Day 27: I Don’t Want To Be Your Hero

Potential trigger warning for vague mentions of suicidal ideation and other possible transphobic violence.

Today’s post is a little bit of a step away from the usual update, and more just some thoughts on the experience of transitioning. The catalyst, however, was a significant marker of change – I was singing along to an old favorite song of mine, “Hero” by Family Of The Year, and realized that it was much easier for me to hit the lower notes. The lead singer has a male voice, and I had always found myself straining a bit to match his range, but today it came much more easily to me to sing along. It was a beautiful moment, and the lyrics in that song are what prompted me to share the rest of this message.

It’s the chorus of “Hero” that has always rung the most true to me, and today it did so more than ever. The lyrics are:

So let me go
I don’t wanna be your hero
I don’t wanna be a big man
I just wanna fight with everyone else

Your masquerade
I don’t wanna be a part of your parade
Everyone deserves a chance to
Walk with everyone else

This is something I’ve been thinking about a lot in the context of well-meaning people telling me that I am “brave” for “being myself”. I don’t live in a super accepting area; I’m located in the rural Midwestern suburbs of the United States, and about 95% of the time I leave the house I’m going to be the only visibly queer and/or trans person in sight. As my transition has progressed and I stray farther and farther away from being cis-passing, I have begun to experience more and more hostility, rudeness, and outright discrimination from the people I encounter in everyday life.

When I talk about this experience to people who have not been through something similar, I am often met with some version of the sentiment, “But you are so brave to still go out there and be who you are despite those people”. That’s a really kind thing to say, and I appreciate it, I do- but it doesn’t feel very true. I don’t feel brave for being trans, because I don’t feel like I’m actually choosing to be this way.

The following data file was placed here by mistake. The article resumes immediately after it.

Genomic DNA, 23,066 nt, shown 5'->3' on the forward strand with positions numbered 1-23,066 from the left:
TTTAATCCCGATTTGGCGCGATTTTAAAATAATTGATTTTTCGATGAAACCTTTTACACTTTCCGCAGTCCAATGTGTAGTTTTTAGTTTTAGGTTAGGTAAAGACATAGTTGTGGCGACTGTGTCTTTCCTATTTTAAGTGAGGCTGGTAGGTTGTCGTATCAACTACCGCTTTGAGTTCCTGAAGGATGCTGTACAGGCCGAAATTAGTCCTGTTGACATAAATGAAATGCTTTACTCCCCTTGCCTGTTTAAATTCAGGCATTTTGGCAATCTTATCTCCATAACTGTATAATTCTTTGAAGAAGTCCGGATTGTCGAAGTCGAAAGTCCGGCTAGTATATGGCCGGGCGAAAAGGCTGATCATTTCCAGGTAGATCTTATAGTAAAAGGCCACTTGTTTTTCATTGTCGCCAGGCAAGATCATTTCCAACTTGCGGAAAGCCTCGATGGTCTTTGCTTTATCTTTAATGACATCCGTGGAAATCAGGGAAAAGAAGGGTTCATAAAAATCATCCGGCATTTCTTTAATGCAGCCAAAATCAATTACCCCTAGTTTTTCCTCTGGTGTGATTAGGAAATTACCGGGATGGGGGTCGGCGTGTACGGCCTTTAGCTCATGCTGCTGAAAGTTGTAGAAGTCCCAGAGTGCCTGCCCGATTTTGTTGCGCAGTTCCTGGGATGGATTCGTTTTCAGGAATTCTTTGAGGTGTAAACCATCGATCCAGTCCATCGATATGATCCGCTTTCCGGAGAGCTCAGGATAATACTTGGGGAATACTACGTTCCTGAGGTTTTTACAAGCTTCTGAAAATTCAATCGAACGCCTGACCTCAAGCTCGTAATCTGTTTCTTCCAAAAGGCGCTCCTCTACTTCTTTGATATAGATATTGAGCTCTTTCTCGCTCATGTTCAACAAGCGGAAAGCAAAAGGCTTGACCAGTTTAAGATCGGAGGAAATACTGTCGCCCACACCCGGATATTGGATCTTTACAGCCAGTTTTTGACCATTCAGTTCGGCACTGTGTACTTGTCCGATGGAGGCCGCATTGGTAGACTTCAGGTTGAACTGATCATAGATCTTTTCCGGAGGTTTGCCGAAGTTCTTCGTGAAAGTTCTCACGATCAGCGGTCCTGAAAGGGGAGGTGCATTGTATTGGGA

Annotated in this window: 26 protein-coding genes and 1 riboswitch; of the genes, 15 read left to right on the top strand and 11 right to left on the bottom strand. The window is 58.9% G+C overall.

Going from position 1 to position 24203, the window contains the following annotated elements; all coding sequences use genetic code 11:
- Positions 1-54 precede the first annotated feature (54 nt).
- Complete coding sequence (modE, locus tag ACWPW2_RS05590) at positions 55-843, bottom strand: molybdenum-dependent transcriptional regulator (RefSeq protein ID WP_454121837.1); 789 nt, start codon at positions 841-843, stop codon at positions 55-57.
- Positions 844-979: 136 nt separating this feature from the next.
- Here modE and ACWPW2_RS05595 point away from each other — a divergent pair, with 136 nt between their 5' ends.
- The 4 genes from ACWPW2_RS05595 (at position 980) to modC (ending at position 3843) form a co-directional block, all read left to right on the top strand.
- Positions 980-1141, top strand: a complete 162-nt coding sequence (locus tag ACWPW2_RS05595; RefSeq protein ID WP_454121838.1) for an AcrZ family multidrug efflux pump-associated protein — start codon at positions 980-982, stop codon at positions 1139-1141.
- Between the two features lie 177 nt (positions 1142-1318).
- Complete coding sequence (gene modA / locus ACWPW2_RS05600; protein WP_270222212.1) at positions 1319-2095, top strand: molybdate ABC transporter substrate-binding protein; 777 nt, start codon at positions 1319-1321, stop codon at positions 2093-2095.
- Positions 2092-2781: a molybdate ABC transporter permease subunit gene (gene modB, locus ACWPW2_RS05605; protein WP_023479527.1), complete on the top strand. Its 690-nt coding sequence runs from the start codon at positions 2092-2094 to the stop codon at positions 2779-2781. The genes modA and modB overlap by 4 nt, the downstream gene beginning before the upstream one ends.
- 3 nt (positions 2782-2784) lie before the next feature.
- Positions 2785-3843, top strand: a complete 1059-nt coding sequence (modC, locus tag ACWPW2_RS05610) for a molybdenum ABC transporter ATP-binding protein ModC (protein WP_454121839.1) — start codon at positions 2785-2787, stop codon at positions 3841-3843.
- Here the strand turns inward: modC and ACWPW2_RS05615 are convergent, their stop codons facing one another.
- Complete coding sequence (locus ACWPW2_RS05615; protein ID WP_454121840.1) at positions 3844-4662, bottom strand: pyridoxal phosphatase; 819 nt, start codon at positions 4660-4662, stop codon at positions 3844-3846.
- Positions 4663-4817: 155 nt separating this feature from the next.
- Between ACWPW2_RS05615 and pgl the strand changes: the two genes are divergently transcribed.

The last time I attempted to dress and present as female at a formal event, I had such a terrific meltdown on the car ride there that we were forced to turn around and miss the entire wedding. I know that not every trans/nonbinary person experiences dysphoria, but I very much do. On top of that, I’m autistic, and my sensory needs are a lot different from many other people. Clothes that are designed to be worn by women are more or less torture for me from a sensory perspective. Bras are my worst enemy. Anything with an underwire is bound to make me vomit if I have to wear it for too long, but I can guarantee I will have had a panic attack and ripped it off long before that point. The fabrics, the shape, the seams- everything about “Women’s clothing” is absolute hell to me. When you layer that over already feeling positively miserable and disgusted based on the fact that I appear to be a woman, the entire situation is just completely untenable. If I were required to present as a cis female every day of my life, I simply… Wouldn’t. Couldn’t. I would stay home, in bed, depressed and miserable. And, to be absolutely, 100% frank and honest, I might not choose to continue being alive under those circumstances.

So when I am told that I am brave for expressing my gender the way I do, it feels like I am being praised for simply choosing the lesser of two evils. My very existence is between a rock and a hard place, and as my face is being smashed into the rock I am told how courageous I am for choosing that for myself. It doesn’t feel like it. It feels like I’m just being punished every day for who I am, for who I was born as, and because it hasn’t killed me yet I’m given a gold star in perseverance.

I don’t want to be your hero. I don’t want to be a big man. I just want to live my life without fear of being attacked or killed because of what I look like. I want to go to the store and be greeted by the person standing at the door. I want little kids not to run and hide behind their mothers when they see me in public. I want cashiers to tell me to have a nice day, like they used to when I looked like a girl. I want the world to not be a cold and uninviting place for people like me. I don’t want to be brave anymore. I just want to be human.